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Do the files that I download (purchased) from iTunes contain references to my Apple ID? Could you (or anyone else) know what Apple ID purchased the song just by having the .m4a?

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Yes. Purchased .m4a files contain the purchaser's name & email address used in the related Apple ID.

A quick way round it is to just re-encode them as AAC.

With iTunes in Music view, My music

  • right click the column header & make sure 'Kind' is showing.
  • click that column to sort by Kind
  • scroll to find 'Protected AAC' songs.
  • right-click/Get Info [or ⌘ Cmd i ] then see the File tab [iTunes 12] or the Summary tab [iTunes 11 or earlier] This will show the purchaser info.

To remove...

  • Preferences > General > Import Settings... Make sure it's set to AAC Encoder (& iTunes Plus for better quality)

Then for each protected song...

  • right click or File Menu - Create AAC Version.

Then delete the old protected versions. You'll have to do that alphabetically, as in your current sort view, they won't show in the same place in the list.


Examples of tagging before & after re-encoding as AAC...
Incidentally, it was proved empirically back in 2007 that the audio itself contains no watermark. EFF: DRM-free iTunes files carry “more than just names and e-mail addresses”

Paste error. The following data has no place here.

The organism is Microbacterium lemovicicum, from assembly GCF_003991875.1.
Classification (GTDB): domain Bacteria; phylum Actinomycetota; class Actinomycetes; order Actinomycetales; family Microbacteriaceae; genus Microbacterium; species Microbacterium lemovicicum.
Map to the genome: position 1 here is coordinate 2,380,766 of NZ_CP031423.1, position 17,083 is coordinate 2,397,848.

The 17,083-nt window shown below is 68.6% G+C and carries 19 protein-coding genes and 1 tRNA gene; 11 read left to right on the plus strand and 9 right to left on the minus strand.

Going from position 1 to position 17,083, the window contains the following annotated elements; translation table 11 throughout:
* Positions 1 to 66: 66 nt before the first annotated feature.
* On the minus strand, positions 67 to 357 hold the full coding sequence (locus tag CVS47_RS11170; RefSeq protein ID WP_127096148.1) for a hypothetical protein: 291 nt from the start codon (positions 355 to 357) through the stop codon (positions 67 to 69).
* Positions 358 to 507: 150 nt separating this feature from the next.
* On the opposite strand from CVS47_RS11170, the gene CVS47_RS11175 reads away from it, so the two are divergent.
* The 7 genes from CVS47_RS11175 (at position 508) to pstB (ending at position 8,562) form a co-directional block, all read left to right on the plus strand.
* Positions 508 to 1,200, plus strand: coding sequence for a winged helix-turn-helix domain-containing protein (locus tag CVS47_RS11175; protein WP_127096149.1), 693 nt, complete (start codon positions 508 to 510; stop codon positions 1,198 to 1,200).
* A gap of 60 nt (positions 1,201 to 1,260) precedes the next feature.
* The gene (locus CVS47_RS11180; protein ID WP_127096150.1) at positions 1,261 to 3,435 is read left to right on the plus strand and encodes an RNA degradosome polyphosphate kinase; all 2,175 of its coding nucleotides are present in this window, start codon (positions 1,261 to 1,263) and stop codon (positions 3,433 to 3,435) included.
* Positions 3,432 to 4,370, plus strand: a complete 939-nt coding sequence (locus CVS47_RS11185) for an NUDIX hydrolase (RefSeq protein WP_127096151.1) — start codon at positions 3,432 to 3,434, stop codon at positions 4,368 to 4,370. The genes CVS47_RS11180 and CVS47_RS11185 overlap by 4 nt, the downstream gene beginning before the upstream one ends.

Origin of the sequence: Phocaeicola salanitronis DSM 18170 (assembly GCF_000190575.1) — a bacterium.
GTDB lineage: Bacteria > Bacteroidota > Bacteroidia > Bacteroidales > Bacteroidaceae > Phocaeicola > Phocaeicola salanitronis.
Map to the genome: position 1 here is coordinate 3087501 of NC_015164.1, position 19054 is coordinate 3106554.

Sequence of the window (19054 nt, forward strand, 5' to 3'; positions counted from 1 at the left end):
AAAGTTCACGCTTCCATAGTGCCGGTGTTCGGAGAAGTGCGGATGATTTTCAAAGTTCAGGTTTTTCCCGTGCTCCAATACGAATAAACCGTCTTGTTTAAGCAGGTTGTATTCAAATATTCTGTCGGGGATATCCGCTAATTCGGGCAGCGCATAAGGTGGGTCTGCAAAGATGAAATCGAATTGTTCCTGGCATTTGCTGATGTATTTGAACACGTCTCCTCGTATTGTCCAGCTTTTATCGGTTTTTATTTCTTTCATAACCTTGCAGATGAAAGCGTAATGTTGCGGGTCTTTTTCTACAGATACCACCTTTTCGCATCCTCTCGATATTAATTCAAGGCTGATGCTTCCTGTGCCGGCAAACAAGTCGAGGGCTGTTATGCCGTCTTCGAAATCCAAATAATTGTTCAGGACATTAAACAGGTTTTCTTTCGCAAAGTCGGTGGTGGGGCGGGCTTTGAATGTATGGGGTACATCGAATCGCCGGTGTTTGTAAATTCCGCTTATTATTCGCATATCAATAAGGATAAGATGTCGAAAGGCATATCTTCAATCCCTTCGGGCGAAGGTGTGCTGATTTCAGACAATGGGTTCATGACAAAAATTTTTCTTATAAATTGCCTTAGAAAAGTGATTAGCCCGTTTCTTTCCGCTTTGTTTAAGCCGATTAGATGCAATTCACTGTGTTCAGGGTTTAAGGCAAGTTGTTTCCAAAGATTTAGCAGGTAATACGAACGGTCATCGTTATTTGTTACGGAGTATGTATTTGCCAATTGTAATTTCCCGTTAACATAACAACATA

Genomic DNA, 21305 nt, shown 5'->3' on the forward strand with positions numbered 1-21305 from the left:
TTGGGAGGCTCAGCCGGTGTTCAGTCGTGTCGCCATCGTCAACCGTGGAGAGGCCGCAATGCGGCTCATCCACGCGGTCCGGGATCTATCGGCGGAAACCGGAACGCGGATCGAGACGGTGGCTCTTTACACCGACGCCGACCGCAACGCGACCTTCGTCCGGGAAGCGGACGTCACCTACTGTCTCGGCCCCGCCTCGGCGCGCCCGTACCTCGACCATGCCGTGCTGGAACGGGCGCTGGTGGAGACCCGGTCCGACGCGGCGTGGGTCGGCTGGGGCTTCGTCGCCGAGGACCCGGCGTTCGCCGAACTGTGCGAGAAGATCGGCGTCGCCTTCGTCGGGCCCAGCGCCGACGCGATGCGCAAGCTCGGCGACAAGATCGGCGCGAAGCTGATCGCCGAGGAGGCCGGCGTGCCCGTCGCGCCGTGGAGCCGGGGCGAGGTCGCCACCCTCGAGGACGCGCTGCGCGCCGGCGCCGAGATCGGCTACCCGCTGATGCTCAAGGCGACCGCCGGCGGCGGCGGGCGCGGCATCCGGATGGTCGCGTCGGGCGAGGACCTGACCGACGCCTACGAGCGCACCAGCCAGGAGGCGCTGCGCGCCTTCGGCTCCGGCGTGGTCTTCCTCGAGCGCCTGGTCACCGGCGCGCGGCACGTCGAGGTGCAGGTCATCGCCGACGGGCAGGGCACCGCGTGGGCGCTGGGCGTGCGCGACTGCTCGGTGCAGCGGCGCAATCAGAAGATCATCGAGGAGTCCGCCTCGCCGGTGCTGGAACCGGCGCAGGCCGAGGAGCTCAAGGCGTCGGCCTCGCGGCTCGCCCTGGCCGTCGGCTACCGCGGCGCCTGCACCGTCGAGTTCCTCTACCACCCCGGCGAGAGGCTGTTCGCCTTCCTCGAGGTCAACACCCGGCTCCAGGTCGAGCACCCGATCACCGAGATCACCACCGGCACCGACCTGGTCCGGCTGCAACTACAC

Before - from iTunes Store
I've blurred anything that could possibly be identifying enter image description here

After...

enter image description here

  • Are you sure this remove the tag? Isn’t it watermarked? – Édouard Nov 15 '14 at 13:33
  • m4p were watermarked; m4a it's just a tag. Try it & see. – Tetsujin Nov 15 '14 at 13:36
  • Thank you - it's not that I want to remove the tags, I don't mind (on the contrary, as a DJ, it's easier to prove I have purchased my music when an inspector comes by). I was wondering if someone "took" my music and shared it illegally, I would get in trouble. So I suppose yes, since the files can be traced back to me. – Maarten Ureel Nov 15 '14 at 13:47
  • Yes, it's always nice to be able to prove ownership - though if someone sneaked a USB into your machine & made off with songs, it would be nigh-on impossible to prove it was theft. – Tetsujin Nov 15 '14 at 13:49
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    The problem with this solution means that the audio is degraded as it is recompressed lossily. – Baumr Nov 2 '16 at 23:04

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